by clicking the arrows at the side of the page, or by using the toolbar.
by clicking anywhere on the page.
by dragging the page around when zoomed in.
by clicking anywhere on the page when zoomed in.
web sites or send emails by clicking on hyperlinks.
Email this page to a friend
Search this issue
Index - jump to page or section
Archive - view past issues
Concrete In Australia : December 2011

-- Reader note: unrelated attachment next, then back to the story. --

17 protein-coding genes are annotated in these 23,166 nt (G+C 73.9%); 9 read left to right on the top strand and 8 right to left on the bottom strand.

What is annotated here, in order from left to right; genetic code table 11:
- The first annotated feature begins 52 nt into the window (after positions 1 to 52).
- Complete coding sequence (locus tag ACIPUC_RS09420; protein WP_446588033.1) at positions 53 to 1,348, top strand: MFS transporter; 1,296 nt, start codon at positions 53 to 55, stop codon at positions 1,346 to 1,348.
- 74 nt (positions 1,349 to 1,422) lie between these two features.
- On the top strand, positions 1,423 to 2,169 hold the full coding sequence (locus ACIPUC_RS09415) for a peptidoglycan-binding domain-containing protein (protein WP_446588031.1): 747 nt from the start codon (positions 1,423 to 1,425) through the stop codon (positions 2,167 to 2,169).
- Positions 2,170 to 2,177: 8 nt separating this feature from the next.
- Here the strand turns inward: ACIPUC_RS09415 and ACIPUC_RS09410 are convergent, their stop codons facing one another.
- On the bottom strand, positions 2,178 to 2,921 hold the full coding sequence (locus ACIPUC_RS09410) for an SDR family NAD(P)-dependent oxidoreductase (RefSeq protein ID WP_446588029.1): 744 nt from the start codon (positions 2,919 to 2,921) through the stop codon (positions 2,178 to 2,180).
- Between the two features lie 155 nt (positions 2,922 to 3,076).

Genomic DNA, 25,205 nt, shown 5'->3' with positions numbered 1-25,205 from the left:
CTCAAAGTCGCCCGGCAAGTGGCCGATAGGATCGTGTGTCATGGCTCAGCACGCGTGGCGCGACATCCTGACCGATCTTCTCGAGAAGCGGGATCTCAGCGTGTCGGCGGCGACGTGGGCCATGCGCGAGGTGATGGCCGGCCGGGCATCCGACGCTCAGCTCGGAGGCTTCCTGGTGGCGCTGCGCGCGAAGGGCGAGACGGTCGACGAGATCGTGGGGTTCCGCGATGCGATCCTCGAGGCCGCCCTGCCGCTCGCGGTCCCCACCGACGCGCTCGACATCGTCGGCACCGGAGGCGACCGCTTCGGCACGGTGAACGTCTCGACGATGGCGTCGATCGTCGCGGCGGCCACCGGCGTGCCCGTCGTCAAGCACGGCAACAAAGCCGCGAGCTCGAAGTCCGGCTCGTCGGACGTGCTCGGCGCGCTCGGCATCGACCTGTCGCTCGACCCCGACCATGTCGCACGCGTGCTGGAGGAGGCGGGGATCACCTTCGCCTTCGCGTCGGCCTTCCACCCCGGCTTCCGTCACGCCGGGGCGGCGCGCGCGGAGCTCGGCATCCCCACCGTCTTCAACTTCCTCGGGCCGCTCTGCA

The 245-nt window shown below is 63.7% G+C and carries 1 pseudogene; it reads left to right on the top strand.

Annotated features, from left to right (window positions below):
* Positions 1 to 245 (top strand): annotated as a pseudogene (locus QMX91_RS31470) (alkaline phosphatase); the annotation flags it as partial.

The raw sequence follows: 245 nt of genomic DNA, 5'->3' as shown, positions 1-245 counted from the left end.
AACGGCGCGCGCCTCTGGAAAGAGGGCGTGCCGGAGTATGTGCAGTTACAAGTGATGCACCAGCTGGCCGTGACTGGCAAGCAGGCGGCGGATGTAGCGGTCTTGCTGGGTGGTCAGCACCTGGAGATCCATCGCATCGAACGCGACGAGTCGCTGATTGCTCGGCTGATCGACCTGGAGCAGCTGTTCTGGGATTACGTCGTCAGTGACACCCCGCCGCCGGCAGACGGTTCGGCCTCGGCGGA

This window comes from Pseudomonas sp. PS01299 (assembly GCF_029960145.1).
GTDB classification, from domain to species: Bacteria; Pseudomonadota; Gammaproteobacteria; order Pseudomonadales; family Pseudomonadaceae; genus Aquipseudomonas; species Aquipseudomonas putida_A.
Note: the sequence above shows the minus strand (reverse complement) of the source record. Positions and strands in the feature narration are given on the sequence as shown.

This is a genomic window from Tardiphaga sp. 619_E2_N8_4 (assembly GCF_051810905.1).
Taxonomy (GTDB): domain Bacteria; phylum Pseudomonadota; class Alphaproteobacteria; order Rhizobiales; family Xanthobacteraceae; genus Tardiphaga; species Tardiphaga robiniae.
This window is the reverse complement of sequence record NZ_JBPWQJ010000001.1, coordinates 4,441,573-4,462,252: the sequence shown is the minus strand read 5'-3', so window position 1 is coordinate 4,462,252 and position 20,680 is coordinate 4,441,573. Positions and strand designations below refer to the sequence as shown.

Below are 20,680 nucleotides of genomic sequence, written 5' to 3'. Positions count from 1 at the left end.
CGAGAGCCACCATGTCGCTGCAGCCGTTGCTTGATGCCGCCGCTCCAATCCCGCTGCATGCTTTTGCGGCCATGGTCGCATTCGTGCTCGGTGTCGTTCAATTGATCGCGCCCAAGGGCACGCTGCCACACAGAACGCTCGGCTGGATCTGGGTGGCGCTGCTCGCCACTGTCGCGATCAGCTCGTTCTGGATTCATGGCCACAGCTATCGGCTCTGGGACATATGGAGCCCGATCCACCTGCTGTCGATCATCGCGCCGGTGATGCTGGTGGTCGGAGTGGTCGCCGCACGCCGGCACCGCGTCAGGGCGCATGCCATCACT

Concrete in Australia Vol 37 No 4 47 Onsite, a thermometer was used to test the discharge temperature of each load. Batching with ice was used to ensure the temperature remained within the specified limits at all times. 3.6.2 Placement/compaction and finishing e majority of concrete on the project was placed using a crane and kibble due to the construction method being based on 50 t crawler cranes and the relatively small quantities in each bridge pier (13.5 m3). Purpose made tremie pipes were fabricated to ensure that the concrete was placed within the tolerances of the specification for discharge height. Generally two internal vibrators were used during a pier pour. e concrete placement at each pier was initially overseen by both construction supervisors and design staff to ensure that the concrete was managed and placed in a satisfactory manner. e pier reinforcing was exceptionally dense around the anchor locations and as such, vibration in this area was given significant attention. Diligent vibration coupled with a well designed steel formwork allowed the project to produce very high quality in- situ concrete piers. 4.0 CONCLUSION Upgrade of the concrete gravity Wellington Dam to modern standards has been undertaken using an alliance delivery method. rough this process, a number of innovations have been applied to the management of the concrete in the project to ensure the technical requirements of strength and durability are achieved in the most economical way. rough careful planning and design, all the technical requirements of the project have been achieved and the project was completed ahead of schedule, under budget and with an impeccable safety record whilst meeting all stakeholder and project objectives. ACKNOWLEDGEMENTS e Wellington Dam Alliance wishes to acknowledge the support and permission of the Water Corporation of Western Australia to prepare and present this paper. REFERENCES 1. ANCOLD, 2000. Guidelines on Assessment of the Consequences of Dam Failure. Australian National Committee on Large Dams. 2. ANCOLD, 2000. Guidelines on Selection of Acceptable Flood Capacity for Dams. Australian National Committee on Large Dams. 3. ANCOLD, 1998. Guidelines for Design of Dams for Earthquake. Australian National Committee on Large Dams. 4. ANCOLD, 2009. Guidelines on Design Criteria for Concrete Gravity Dams --DRAFT. Australian National Committee on Large Dams. 5. Geo-Eng, 2002. Wellington Dam Safety Review. D&DSS Report No. R1473. Geo-Eng Australia. Figure 7. Widening of the deck at the northern abutment.